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Justin Leyba
Rode SVM/ Mic Placement
on Jan 24, 2010 at 7:38:20 pm

Hey. I have a Rode Stereo Videomic and it when you go to the left of the mic the audio goes to the left too and vice versa. How do I place the camera for dialogues for my short films? Should I position it above the subject? Under? Or what?

And if you have the mic what settings do you suggest? 0db or -10db? Flat or with the High-Pass filter?

Thanks!


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Ty Ford
Re: Rode SVM/ Mic Placement
on Jan 25, 2010 at 12:07:53 am

Justin,

I'm not sure why, but you seem to not to listen to advice. You were advised by more than one person that trying to record dialog with the mic mounted on the camera was a bad idea. Then (except by Sam, who, as I recall, liked the stereo mic better for sound, without making a specific choice for dialog) that mono is better for dialog.

So you buy a stereo mic and put it on the camera and then come back here when it doesn't work out for dialog.

Since you don't seem to follow advice, I think the best answer is to find out for yourself and then come back and tell us what you did and how successful it was.

Regards,

Ty Ford



Want better production audio?: Ty Ford's Audio Bootcamp Field Guide






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Justin Leyba
Re: Rode SVM/ Mic Placement
on Jan 25, 2010 at 2:05:36 am

My bad guys but I just needed an all around mic and this is the one suggested. And I don't put it on top of my camera as you guys said. I bought a boompole. And I don't care if the mono is as good as the stereo as long as the Rode SVM is way better than the on board mic on my camera. I just wanted some suggestions on how can I make my dialogues better by using the Rode Svm.

And btw, the rode mono mic sucks at recording live bands so that's one factor why i didn't buy it.
My bad Ty.


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Ty Ford
Re: Rode SVM/ Mic Placement
on Jan 25, 2010 at 4:16:03 am

[Justin Leyba] "My bad guys but I just needed an all around mic and this is the one suggested. And I don't put it on top of my camera as you guys said. I bought a boompole. And I don't care if the mono is as good as the stereo as long as the Rode SVM is way better than the on board mic on my camera. I just wanted some suggestions on how can I make my dialogues better by using the Rode Svm.

And btw, the rode mono mic sucks at recording live bands so that's one factor why i didn't buy it.
My bad Ty."


Justin,

Good for you for accepting. There is hope. :)

Recording bands with an on camera mic, mono or stereo is not the way to go. You will not be pleased with what you get; mono or stereo. I have both a VM and an SVM. These are very limited tools.

There really is no such thing as an all around mic. That's like saying you'll try and shoot a round of golf with one club. OK. Pick it. Putter? Not fun to drive or chip with. Driver? not fun to put or pitch with. Wedge? can't put or drive with it. Got the picture?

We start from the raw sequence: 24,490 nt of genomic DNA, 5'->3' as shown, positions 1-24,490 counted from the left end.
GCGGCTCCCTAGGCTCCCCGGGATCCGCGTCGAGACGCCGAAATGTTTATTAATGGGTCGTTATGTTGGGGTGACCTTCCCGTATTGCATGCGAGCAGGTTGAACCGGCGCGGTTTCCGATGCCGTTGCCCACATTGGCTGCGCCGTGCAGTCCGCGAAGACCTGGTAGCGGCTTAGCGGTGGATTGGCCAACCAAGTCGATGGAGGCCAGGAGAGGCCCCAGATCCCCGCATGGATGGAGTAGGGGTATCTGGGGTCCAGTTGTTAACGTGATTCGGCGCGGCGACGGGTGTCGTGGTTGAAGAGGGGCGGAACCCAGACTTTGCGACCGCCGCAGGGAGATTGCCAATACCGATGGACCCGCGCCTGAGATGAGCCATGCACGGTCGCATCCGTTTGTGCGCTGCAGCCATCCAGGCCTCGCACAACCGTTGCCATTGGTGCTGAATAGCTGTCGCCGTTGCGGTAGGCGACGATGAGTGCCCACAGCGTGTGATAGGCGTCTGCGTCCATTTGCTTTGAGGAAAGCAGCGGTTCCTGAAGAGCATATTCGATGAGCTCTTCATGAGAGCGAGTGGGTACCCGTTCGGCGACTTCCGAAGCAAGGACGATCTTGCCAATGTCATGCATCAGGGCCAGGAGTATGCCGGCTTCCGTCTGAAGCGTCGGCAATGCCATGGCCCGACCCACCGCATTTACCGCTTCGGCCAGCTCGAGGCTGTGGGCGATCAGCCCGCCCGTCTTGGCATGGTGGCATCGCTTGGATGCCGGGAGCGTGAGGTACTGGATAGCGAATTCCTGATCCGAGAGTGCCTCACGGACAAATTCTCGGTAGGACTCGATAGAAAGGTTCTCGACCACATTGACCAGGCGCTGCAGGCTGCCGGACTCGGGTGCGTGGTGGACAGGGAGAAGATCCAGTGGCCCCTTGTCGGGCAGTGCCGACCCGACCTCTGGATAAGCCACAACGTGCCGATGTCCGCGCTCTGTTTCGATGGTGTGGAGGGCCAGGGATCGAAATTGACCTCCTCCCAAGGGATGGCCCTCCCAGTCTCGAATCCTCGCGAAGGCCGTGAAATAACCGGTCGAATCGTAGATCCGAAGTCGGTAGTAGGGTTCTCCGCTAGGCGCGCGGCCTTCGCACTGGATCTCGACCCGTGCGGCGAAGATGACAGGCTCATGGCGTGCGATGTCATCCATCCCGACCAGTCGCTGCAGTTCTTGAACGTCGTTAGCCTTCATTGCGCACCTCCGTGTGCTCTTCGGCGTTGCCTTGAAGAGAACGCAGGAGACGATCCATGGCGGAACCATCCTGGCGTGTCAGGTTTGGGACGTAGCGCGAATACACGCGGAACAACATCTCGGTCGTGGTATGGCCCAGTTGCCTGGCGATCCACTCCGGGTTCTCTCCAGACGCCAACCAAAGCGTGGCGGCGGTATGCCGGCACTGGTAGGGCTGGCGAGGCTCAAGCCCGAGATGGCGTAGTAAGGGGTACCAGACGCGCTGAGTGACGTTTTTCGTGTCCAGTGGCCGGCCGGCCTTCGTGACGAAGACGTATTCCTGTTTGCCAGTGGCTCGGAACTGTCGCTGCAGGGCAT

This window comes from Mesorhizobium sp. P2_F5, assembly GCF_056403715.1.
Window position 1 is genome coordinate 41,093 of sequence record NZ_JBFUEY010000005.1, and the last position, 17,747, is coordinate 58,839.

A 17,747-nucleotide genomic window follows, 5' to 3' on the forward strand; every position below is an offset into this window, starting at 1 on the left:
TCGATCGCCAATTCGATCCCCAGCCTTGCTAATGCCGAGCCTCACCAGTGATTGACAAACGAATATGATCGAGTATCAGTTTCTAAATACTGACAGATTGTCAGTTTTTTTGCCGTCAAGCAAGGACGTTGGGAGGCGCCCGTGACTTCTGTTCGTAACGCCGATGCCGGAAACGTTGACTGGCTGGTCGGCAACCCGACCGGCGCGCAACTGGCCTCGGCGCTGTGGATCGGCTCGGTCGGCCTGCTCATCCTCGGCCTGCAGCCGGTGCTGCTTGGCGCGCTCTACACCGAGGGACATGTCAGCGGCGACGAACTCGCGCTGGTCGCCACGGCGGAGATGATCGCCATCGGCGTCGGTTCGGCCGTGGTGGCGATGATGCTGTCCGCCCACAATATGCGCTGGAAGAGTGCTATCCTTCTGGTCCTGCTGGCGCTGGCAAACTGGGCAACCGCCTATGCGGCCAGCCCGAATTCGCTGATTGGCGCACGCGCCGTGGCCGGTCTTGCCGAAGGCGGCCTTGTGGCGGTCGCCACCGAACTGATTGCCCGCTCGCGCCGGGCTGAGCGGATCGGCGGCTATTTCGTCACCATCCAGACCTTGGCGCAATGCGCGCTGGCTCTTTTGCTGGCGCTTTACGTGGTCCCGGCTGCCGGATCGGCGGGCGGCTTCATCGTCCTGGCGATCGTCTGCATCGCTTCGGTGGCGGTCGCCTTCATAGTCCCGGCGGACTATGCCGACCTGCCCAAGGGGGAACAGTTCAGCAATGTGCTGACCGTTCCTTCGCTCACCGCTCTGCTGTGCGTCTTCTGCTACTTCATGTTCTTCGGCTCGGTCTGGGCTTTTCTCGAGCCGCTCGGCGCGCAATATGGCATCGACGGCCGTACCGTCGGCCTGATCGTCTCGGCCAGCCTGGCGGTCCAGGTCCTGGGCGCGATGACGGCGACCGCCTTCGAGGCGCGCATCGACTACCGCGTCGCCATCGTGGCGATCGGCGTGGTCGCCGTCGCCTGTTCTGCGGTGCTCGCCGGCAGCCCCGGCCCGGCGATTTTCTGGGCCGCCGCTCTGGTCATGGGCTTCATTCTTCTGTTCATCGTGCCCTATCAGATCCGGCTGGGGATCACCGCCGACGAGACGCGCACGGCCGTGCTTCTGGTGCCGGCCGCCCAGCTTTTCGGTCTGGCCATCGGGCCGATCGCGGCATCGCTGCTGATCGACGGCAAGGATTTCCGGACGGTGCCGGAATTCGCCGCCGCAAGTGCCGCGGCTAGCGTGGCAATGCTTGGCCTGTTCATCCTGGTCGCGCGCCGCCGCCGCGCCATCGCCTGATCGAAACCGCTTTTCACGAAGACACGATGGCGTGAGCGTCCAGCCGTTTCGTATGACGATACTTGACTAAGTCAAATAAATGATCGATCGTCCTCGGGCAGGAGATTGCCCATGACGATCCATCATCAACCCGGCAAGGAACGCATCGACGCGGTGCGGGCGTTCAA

Shooting bands requires a board feed plus a house mic or two and maybe a on camera mic on ONE camera if it's in the right spot.

You stubbed your first toe. Welcome to the club. :)

Regards,

Ty Ford

Want better production audio?: Ty Ford's Audio Bootcamp Field Guide






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Justin Leyba
Re: Rode SVM/ Mic Placement
on Jan 25, 2010 at 10:37:52 pm

We don't really have a sound guy around because our band normally plays in family gatherings.


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Sam Mallery
Re: Rode SVM/ Mic Placement
on Jan 25, 2010 at 5:17:22 pm

Justin - the person operating the boom needs to listen to the mic as they work. They should plug headphones into the headphone output of the camera and monitor what they're doing at all times during a shoot. That's how you determine where to position the mic. The boom operator should "roll" the mic (point it at the person speaking). So, if there are two people in the shot, instead of staying in a fixed position between the two and picking up one person on the left side of the mic and the other on the right, they should point the mic at the person who is speaking and pick them up with both sides of the mic. As to where to put the boom (above or below), that also depends on the shot. The boom op has to experiment and listen to what sounds the best. The boom operators job is to constantly follow and find the sweet spot. It's an art, and it's why booming is a challenge. A good rule of thumb is to point the mic at the speaking person's chin, and to get the mic as close as possible.

How do you like the sound of the mic?



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Ty Ford
Re: Rode SVM/ Mic Placement
on Jan 25, 2010 at 5:46:57 pm

Sam,

yes, but.....

The only stereo mics I know of that are used for dialog have Mid/Side capsules with the front capsule aimed at the action.


The Rode SVM is an XY array so there is no front facing capsule. As such, any centered dialog is off-axis to BOTH capsules. Not ideal at all.

Also, as the action moves, using a mic with stereo XY capsules results in very queasy movement of the stereo spectrum.

That's why the SVM is very less than ideal for dialog.

I repeat. YOU ARE USING THE WRONG TOOL.

"When the only tool you have is a hammer, everything begins to look like a nail."

Regards,

Ty Ford



Want better production audio?: Ty Ford's Audio Bootcamp Field Guide






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Justin Leyba
Re: Rode SVM/ Mic Placement
on Jan 25, 2010 at 10:38:33 pm

So far? I like it. Way better than the on board mic of the FX7.


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